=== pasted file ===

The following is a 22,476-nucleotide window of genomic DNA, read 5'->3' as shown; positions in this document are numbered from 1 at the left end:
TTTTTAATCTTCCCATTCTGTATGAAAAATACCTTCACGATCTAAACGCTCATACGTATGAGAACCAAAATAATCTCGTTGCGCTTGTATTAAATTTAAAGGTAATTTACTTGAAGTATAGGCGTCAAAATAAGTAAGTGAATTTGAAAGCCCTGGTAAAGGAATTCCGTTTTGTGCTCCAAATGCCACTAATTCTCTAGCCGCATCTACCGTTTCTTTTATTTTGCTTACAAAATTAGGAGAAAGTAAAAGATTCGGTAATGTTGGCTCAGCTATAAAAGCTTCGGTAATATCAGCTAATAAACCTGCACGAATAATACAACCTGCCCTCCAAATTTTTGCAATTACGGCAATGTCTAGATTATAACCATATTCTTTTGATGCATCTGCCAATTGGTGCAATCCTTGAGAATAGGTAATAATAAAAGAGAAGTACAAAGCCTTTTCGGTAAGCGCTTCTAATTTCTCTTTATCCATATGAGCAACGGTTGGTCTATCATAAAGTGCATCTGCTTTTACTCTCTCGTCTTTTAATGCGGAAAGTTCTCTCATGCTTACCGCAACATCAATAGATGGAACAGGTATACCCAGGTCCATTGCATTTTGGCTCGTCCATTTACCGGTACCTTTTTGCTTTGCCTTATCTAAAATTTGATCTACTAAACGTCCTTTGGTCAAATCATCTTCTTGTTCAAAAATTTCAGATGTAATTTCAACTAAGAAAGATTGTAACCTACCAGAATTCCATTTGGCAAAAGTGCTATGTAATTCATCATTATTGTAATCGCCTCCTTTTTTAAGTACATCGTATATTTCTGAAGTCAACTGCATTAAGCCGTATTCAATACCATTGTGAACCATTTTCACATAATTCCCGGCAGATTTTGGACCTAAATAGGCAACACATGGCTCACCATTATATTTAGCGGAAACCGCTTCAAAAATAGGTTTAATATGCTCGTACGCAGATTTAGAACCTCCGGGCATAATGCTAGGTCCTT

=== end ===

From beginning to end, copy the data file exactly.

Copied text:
The following is a 22,476-nucleotide window of genomic DNA, read 5'->3' as shown; positions in this document are numbered from 1 at the left end:
TTTTTAATCTTCCCATTCTGTATGAAAAATACCTTCACGATCTAAACGCTCATACGTATGAGAACCAAAATAATCTCGTTGCGCTTGTATTAAATTTAAAGGTAATTTACTTGAAGTATAGGCGTCAAAATAAGTAAGTGAATTTGAAAGCCCTGGTAAAGGAATTCCGTTTTGTGCTCCAAATGCCACTAATTCTCTAGCCGCATCTACCGTTTCTTTTATTTTGCTTACAAAATTAGGAGAAAGTAAAAGATTCGGTAATGTTGGCTCAGCTATAAAAGCTTCGGTAATATCAGCTAATAAACCTGCACGAATAATACAACCTGCCCTCCAAATTTTTGCAATTACGGCAATGTCTAGATTATAACCATATTCTTTTGATGCATCTGCCAATTGGTGCAATCCTTGAGAATAGGTAATAATAAAAGAGAAGTACAAAGCCTTTTCGGTAAGCGCTTCTAATTTCTCTTTATCCATATGAGCAACGGTTGGTCTATCATAAAGTGCATCTGCTTTTACTCTCTCGTCTTTTAATGCGGAAAGTTCTCTCATGCTTACCGCAACATCAATAGATGGAACAGGTATACCCAGGTCCATTGCATTTTGGCTCGTCCATTTACCGGTACCTTTTTGCTTTGCCTTATCTAAAATTTGATCTACTAAACGTCCTTTGGTCAAATCATCTTCTTGTTCAAAAATTTCAGATGTAATTTCAACTAAGAAAGATTGTAACCTACCAGAATTCCATTTGGCAAAAGTGCTATGTAATTCATCATTATTGTAATCGCCTCCTTTTTTAAGTACATCGTATATTTCTGAAGTCAACTGCATTAAGCCGTATTCAATACCATTGTGAACCATTTTCACATAATTCCCGGCAGATTTTGGACCTAAATAGGCAACACATGGCTCACCATTATATTTAGCGGAAACCGCTTCAAAAATAGGTTTAATATGCTCGTACGCAGATTTAGAACCTCCGGGCATAATGCTAGGTCCTT